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Trial by combat, law school style

This story is hilarious. 78-year-old law professor was told he can no longer teach a certain required course; this jeopardizes his current arrangement where he is paid full time but only teaches one semester a year, so he’s suing his employer . . . Columbia Law School.

The beautiful part of this story is how logical it all is. Dude wins the case? That means he’s such a stone-cold lawyer that he can sue Columbia University and win, thus he clearly is qualified to teach a required course. But if he loses the case, he’s a fool’s fool who foolishly thought he ever had a chance to win this lawsuit, and thus is clearly unqualified to teach at a top law school.

It’s trial by combat, but this time it makes sense.

The only part that doesn’t work is that he seems to have hired a law firm. Really he should be representing himself. That would make the story better.

P.S. I don’t know any of the people involved in this one, and the reactions here are just mine; I’m not speaking in any official Columbia University capacity.


  1. David P says:

    There was an ancient Greek professor of sophistry, I can’t remember the name, who promised his students that they would win their first case after his school or else he’d refund their tuition. So of course one of his newly-graduated students immediately sued him for the tuition.

  2. Foster Boondoggle says:

    I hope I’m not spoiling the joke by noting the similarity to this ancient parable.

  3. Emmanuel Charpentier says:

    > The only part that doesn’t work is that he seems to have hired a law firm. Really he should be
    > representing himself. That would make the story better.

    Really ? How come that ill physicians usually abstain from diagnosing themselves and call another physician ? As the old saying goes : “The man who is his own physician has a fool for a patient”.

    This probably goes for legal mishaps (with one major difference : medical problems are rooted in a state of nature, whereas legal problems are strictly differences between two (or more) states of minds).

    • Kyle MacDonald says:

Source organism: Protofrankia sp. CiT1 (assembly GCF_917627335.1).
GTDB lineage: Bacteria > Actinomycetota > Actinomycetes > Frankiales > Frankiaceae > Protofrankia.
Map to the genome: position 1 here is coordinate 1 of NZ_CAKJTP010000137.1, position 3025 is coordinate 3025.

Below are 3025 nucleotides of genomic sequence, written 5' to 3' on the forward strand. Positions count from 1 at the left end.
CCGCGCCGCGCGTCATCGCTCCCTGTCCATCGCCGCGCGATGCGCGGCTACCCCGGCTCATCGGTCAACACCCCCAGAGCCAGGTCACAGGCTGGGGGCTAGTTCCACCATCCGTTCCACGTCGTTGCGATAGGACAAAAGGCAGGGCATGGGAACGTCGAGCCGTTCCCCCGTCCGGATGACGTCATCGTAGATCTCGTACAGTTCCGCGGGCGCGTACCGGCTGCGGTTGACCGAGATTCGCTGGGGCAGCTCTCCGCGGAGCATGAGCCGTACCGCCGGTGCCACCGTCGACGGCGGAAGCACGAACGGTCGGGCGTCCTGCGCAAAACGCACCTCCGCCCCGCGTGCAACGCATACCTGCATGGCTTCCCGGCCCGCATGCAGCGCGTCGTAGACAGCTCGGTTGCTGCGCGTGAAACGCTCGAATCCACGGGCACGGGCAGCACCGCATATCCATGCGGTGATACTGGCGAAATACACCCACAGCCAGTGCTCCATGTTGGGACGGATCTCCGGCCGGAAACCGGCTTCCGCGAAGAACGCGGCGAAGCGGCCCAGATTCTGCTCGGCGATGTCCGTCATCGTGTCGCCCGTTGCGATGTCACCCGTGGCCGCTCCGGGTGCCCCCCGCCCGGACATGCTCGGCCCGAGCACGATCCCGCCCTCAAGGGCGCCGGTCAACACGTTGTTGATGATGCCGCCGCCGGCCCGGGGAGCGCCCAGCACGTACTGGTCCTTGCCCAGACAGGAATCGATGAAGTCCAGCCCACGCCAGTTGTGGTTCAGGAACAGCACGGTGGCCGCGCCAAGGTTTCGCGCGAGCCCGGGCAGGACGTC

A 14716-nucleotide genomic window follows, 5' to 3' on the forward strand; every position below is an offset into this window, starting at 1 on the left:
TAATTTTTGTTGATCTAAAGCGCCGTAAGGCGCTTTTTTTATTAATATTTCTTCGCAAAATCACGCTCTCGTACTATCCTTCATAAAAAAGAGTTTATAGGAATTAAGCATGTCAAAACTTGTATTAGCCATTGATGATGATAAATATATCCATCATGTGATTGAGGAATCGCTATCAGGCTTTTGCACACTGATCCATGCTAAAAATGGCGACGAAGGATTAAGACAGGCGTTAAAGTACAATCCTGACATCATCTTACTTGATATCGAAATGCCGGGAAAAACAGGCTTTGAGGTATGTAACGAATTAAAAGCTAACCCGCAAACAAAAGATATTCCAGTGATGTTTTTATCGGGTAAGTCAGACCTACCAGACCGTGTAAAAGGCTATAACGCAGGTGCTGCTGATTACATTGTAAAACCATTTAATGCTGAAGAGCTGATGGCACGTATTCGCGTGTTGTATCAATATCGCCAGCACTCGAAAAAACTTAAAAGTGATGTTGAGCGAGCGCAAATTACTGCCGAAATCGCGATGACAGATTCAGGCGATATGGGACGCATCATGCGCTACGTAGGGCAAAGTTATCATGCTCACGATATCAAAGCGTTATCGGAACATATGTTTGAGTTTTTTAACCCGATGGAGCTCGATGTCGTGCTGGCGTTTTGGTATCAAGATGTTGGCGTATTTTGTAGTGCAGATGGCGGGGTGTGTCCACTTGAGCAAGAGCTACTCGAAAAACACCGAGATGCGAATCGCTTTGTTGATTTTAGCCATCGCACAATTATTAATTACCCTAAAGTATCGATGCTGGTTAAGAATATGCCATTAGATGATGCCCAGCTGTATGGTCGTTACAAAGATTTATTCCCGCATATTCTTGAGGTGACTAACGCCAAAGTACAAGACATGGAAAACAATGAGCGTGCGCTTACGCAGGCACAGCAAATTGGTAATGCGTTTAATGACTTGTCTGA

I think the suggestion was that this law professor should represent himself precisely because he needs to demonstrate that he himself is a competent litigator. If he were a doctor with a viral infection, he wouldn’t (primarily) want to demonstrate to the virus, or to anyone else, that he is capable of treating a viral infection: he would just want the infection treated. The risk of doing it himself would not be offset by the reward if he succeeded: he would just be somebody who is no longer infected.

      Also, I’m not sure that legal differences are entirely about states of mind. A legal question might hinge, for example, on whether somebody went from a living state to a dead state over a statement about who would inherit their estate, and whether this happened in the state in which the court was located. (Sorry, I thought of a couple of these and had to write them down.)

  4. zbicyclist says:

    Possibly more to the dean’s displeasure is that Google Scholar doesn’t show anything newer than 2013 for him.,14
    (and when I pull up that book, I see the copyright on the book is actually 2008.)

    So, you have a guy chewing up maybe $400k in the budget, who’s barely on campus, and doesn’t seem to be producing any more. What’s a dean to do?

    • a reader says:

      zbicylist: Can’t claim to know the costs exactly, but I can say with certainty that it doesn’t cost the school $400k (or anywhere close) to have the professor teach.

      My father is emeritus. My understanding is that he gets close to his full salary if he does not teach…and his full salary if does teach one course. I think it’s something like 80% for not teaching, 100% for teaching? So while teaching only one class a year, he can make as much as a full professor, the university is actually spending 20% of his salary to have him teach. Also, since he was hired along time ago, his salary is *much* less than more recently tenured full professors.

      It’s my understanding that in the end, this comes out to having a considerably lower cost per course to the university to have him teach than even an assistant professor. I think the bigger concern to the university is that professors often want to still teach long past their teaching prime.